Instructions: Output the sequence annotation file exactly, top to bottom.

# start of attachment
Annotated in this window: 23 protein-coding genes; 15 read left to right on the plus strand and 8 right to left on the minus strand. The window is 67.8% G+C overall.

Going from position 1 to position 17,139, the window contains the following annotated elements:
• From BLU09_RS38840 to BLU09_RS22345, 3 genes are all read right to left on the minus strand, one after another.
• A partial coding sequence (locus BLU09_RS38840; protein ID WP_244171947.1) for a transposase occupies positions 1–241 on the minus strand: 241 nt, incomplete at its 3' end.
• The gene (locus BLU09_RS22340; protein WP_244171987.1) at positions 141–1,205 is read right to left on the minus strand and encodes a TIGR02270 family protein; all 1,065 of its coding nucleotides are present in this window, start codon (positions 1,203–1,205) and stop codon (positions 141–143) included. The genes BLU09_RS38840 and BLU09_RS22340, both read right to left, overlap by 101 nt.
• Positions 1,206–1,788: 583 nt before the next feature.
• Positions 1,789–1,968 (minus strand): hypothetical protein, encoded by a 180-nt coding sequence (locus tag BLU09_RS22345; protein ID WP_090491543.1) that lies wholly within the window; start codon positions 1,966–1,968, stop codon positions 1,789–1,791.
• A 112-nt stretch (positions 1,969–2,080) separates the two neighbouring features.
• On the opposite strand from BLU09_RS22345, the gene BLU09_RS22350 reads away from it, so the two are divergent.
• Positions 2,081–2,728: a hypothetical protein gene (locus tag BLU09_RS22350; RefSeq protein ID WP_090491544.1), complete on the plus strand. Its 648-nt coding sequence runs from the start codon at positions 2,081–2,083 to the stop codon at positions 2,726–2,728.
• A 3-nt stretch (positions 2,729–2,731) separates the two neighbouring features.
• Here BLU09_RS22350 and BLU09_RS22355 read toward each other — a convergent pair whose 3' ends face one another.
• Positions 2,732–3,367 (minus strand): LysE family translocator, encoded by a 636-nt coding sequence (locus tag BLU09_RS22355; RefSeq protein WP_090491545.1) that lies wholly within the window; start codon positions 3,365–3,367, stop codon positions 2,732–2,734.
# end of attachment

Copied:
Annotated in this window: 23 protein-coding genes; 15 read left to right on the plus strand and 8 right to left on the minus strand. The window is 67.8% G+C overall.

Going from position 1 to position 17,139, the window contains the following annotated elements:
• From BLU09_RS38840 to BLU09_RS22345, 3 genes are all read right to left on the minus strand, one after another.
• A partial coding sequence (locus BLU09_RS38840; protein ID WP_244171947.1) for a transposase occupies positions 1–241 on the minus strand: 241 nt, incomplete at its 3' end.
• The gene (locus BLU09_RS22340; protein WP_244171987.1) at positions 141–1,205 is read right to left on the minus strand and encodes a TIGR02270 family protein; all 1,065 of its coding nucleotides are present in this window, start codon (positions 1,203–1,205) and stop codon (positions 141–143) included. The genes BLU09_RS38840 and BLU09_RS22340, both read right to left, overlap by 101 nt.
• Positions 1,206–1,788: 583 nt before the next feature.
• Positions 1,789–1,968 (minus strand): hypothetical protein, encoded by a 180-nt coding sequence (locus tag BLU09_RS22345; protein ID WP_090491543.1) that lies wholly within the window; start codon positions 1,966–1,968, stop codon positions 1,789–1,791.
• A 112-nt stretch (positions 1,969–2,080) separates the two neighbouring features.
• On the opposite strand from BLU09_RS22345, the gene BLU09_RS22350 reads away from it, so the two are divergent.
• Positions 2,081–2,728: a hypothetical protein gene (locus tag BLU09_RS22350; RefSeq protein ID WP_090491544.1), complete on the plus strand. Its 648-nt coding sequence runs from the start codon at positions 2,081–2,083 to the stop codon at positions 2,726–2,728.
• A 3-nt stretch (positions 2,729–2,731) separates the two neighbouring features.
• Here BLU09_RS22350 and BLU09_RS22355 read toward each other — a convergent pair whose 3' ends face one another.
• Positions 2,732–3,367 (minus strand): LysE family translocator, encoded by a 636-nt coding sequence (locus tag BLU09_RS22355; RefSeq protein WP_090491545.1) that lies wholly within the window; start codon positions 3,365–3,367, stop codon positions 2,732–2,734.